When I applied to study mechanical engineering at university in the late 1980s it seemed like the natural next step for me. I’d always loved maths and problem-solving, and, after a brief stint at an accountancy firm, I quickly knew I wanted to do something more technical and hands-on.
It was only when I arrived at university I discovered that, out of a 60-strong course, I was the only woman, and realised how unusual my experience was. Looking back now, I appreciate that I was lucky to have received the guidance and support I did, or indeed even to have engineering suggested to me at all. Back then, there just wasn’t the same level of STEM outreach – and certainly not for women.
My first job as a mechanical engineer was for a major manufacturer. I never expected to be treated differently, so it came as a surprise when I was. Based next to the shop floor, it was part and parcel of the role to be on the receiving end of disparaging comments and accusations that I was taking a man’s job.
When I moved to Air Products in 1999 it was like a breath of fresh air in terms of attitude and approach. Working for one of the world’s leading industrial gas companies, I found myself surrounded by like-minded people, from a variety of backgrounds and disciplines.
I was so impressed that, after a career break and the birth of my two daughters, I rejoined the company in 2005 and now head a team of 12 engineers who are responsible for specifying and engineering the equipment necessary to ensure safe and efficient operation for the Air Products’ plants in the European region.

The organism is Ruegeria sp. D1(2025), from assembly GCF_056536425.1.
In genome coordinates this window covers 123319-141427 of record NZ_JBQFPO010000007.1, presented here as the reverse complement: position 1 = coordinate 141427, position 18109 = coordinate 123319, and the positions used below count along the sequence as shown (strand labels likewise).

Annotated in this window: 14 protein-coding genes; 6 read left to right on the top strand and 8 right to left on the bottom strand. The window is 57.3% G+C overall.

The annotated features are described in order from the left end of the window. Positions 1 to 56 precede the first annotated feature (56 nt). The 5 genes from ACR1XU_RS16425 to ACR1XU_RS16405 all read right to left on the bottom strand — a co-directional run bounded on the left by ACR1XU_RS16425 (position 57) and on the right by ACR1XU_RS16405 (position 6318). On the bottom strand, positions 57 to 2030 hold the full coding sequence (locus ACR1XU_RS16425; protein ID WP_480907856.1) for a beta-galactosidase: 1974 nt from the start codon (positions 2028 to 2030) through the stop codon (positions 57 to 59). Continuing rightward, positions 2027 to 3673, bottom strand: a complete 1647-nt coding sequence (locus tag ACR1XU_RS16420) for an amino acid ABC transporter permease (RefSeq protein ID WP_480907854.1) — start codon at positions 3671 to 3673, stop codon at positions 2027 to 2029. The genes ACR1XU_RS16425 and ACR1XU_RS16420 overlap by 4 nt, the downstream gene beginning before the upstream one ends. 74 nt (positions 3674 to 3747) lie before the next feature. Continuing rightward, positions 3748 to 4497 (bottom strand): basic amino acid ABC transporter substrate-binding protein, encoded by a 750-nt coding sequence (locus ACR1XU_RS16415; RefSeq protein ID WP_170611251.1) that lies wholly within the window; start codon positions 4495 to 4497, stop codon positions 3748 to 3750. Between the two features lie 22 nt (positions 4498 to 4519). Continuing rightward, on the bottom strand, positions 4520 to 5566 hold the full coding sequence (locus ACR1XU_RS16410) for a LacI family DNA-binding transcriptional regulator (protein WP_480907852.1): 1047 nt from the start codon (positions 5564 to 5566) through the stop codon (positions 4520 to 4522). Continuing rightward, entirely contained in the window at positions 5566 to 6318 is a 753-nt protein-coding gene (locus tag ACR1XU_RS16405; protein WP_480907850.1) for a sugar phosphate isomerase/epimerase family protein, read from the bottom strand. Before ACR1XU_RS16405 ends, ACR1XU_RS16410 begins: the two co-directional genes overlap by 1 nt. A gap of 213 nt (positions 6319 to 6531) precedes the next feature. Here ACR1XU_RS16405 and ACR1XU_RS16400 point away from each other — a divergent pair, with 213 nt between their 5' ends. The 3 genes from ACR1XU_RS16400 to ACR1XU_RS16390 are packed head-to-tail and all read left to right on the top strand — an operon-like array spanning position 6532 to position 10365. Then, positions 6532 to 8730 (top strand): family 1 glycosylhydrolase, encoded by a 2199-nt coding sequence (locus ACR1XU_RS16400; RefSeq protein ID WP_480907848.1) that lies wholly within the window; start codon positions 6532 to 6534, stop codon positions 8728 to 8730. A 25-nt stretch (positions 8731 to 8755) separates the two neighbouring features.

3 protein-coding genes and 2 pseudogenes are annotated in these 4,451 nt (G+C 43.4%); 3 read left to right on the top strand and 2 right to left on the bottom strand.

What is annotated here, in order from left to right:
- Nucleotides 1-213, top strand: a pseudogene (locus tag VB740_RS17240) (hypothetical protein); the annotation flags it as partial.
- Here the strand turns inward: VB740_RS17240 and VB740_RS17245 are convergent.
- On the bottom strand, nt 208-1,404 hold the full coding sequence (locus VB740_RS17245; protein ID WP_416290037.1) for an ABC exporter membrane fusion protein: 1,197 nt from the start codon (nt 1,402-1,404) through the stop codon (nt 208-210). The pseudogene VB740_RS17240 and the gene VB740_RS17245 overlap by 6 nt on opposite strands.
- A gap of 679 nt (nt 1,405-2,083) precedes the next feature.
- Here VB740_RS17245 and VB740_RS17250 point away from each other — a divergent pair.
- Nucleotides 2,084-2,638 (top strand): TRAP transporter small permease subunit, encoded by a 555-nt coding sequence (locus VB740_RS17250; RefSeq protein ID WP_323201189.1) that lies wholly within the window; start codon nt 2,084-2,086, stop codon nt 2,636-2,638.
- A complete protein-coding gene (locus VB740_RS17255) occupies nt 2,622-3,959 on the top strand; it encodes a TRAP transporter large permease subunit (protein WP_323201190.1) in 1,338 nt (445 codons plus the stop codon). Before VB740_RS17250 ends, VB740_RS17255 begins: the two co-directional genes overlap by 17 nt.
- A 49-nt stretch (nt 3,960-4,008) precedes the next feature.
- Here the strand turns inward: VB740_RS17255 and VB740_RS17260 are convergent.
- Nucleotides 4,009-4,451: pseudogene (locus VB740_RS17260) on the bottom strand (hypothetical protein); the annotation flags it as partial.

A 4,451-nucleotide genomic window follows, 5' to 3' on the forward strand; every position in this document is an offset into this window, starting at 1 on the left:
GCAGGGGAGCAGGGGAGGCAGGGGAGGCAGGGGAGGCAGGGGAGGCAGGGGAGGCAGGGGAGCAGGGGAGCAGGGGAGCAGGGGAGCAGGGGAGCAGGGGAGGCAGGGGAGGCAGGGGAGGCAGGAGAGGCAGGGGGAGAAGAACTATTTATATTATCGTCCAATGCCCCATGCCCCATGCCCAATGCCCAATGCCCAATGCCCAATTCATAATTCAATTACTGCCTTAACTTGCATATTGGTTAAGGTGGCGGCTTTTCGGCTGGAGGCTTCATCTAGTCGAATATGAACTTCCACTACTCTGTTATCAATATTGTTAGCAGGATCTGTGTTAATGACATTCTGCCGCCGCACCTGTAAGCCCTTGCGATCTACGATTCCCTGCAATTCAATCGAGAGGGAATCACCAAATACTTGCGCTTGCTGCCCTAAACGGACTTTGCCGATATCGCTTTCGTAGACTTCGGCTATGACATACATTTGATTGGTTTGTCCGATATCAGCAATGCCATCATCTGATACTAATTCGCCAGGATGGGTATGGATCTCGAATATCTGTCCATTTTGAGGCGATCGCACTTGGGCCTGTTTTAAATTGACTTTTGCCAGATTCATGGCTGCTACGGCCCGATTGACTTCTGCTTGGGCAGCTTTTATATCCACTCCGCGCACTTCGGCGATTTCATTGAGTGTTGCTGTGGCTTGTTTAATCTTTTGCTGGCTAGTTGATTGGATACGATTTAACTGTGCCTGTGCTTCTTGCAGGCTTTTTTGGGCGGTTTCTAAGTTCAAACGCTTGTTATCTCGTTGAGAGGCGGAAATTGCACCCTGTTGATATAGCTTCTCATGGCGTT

What I have found during the past 13 years here is an environment in which I have always been treated with the utmost professionalism and respect. I have never experienced prejudice of any kind and have never felt that being a woman has hindered my career. This is an organisation that believes wholeheartedly in equality and diversity – it invests heavily in STEM outreach targeted at all genders and backgrounds, and this positive story is one I feel is incredibly important to tell.
I truly believe that those of us with positive experiences have a responsibility to make our voices heard. This should not detract from the very real challenges that many women still face but should highlight that not all professions or workplaces are the same. Young women shouldn’t enter into manufacturing or engineering careers with the expectation of being treated differently. There are more and more women succeeding in these roles.These women are skilled at what they do and are surrounded by people whose attitudes have moved on.
I am proud to say that, until very recently, all three machinery manager positions at Air Products, covering Europe, Asia and the US, were filled by women.
There is still some way to go. STEM outreach and positive female role models have really helped raise awareness of the opportunities that a career in engineering can offer. However, while chemical engineering, for example, seems to attract a good percentage of women, other disciplines such as my own are still dominated by men. If we’re to attract the very best skills, this needs to change, and I hope that positive stories such as mine can play a significant part in bringing about this change by showing that there are many women – like me – who experience respect, professionalism and an environment in which they have equal opportunities to make a difference and get ahead.
It is important to share these experiences and to celebrate the companies and career paths where a person’s gender no longer has a bearing on their success. International Women’s Day on 8 March seems like the ideal time to do just that.